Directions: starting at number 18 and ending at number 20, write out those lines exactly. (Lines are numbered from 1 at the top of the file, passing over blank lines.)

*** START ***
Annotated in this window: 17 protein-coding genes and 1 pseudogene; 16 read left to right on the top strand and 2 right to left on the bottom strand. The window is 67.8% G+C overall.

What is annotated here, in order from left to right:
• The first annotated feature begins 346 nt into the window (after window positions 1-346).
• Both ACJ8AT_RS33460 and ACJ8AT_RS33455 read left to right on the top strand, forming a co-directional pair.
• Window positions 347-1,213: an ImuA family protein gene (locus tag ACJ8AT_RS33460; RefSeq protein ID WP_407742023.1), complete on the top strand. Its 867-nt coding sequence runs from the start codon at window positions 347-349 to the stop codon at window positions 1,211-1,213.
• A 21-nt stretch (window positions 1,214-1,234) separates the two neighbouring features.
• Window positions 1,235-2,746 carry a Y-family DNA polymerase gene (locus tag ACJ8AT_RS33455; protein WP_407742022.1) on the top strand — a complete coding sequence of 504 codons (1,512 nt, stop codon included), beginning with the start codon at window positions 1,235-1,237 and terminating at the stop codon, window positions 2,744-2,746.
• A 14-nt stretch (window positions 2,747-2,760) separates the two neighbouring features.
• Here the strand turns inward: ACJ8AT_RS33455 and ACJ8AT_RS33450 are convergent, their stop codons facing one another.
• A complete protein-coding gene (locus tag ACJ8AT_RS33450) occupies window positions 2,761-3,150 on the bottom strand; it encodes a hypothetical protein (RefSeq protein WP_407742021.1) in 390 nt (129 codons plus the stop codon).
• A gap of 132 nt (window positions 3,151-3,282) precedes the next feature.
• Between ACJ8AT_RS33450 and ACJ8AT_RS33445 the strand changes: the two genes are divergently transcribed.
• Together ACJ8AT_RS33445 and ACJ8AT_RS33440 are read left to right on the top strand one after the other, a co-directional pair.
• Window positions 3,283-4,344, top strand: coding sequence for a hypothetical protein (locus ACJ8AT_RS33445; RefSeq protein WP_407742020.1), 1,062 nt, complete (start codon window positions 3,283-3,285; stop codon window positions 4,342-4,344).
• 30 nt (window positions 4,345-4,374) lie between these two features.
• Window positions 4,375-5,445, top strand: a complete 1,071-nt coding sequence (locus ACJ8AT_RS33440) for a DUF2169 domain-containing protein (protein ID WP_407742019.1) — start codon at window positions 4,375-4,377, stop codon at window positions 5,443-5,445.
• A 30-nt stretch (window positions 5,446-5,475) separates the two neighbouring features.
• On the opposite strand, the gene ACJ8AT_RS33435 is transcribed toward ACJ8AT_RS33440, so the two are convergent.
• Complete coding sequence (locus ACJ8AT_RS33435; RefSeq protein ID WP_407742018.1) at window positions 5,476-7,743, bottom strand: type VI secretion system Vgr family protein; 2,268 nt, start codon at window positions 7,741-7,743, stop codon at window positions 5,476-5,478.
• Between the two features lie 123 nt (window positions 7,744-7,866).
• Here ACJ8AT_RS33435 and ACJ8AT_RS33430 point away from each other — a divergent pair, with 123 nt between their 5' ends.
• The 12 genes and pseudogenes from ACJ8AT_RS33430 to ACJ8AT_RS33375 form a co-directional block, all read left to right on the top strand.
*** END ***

• On the opposite strand, the gene ACJ8AT_RS33435 is transcribed toward ACJ8AT_RS33440, so the two are convergent.
• Complete coding sequence (locus ACJ8AT_RS33435; RefSeq protein ID WP_407742018.1) at window positions 5,476-7,743, bottom strand: type VI secretion system Vgr family protein; 2,268 nt, start codon at window positions 7,741-7,743, stop codon at window positions 5,476-5,478.
• Between the two features lie 123 nt (window positions 7,744-7,866).